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Faces of the Century: A Personal Choice

The exhibition 'Faces of the Century', at the National Portrait Gallery, presents the 100 choices of ten leading figures from British politics, art, music, business and media that represent Britain in the 20th century.

One of the most popular ways of celebrating the end of the century and the millennium has been to publish what a group of people consider to be the top ten, five, three and – ultimately – one, greatest names of writers, philosophers, scientists, books, plays, inventions, pieces of music or whatever they have been asked to identify. Similar exercises of a kind that the media like were not unknown a hundred years ago, and it has now been extended by poll to any one who cares to respond. There have even been lobbies. The exercise has something in common with being asked what items to put inside a time capsule. It is, indeed, a time game, with fewer surprises than there are when Time magazine proclaims what used to be called its ‘Man of the Year’ and shows him – or now often her – on its front cover.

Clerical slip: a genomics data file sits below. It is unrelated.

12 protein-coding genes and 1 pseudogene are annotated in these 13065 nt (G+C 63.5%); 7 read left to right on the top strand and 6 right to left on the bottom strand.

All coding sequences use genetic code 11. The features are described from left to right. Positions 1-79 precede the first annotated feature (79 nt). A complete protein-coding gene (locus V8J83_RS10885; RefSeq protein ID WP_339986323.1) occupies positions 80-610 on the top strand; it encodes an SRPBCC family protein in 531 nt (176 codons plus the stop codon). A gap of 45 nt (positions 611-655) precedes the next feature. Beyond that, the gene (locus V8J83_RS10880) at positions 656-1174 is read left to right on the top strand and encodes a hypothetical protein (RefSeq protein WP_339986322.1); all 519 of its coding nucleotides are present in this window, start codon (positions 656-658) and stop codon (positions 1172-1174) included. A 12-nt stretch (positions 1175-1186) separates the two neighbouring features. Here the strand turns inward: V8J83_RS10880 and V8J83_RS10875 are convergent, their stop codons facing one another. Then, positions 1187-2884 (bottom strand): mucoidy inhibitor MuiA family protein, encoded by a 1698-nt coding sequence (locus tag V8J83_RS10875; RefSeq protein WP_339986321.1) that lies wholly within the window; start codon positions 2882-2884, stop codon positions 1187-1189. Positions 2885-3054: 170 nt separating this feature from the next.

It is difficult for historians, who are interested in time, to avoid such games, and when I was invited by the National Portrait Gallery to select ten photographs for an exhibition, Faces of the Century, one reason why I gladly accepted was that I thought a professional historian should take advantage of the occasion. I was not expected to judge photographs – painted portraits were not part of the game – in terms of quality, in the way I would have been if I had been asked to select ten novels or ten pieces of music Nor did I have the whole world allotted to me as my province. I was expected to focus on Britain. The word ‘faces’, however, was not interpreted literally. ‘People in places’ would have been a more accurate title.

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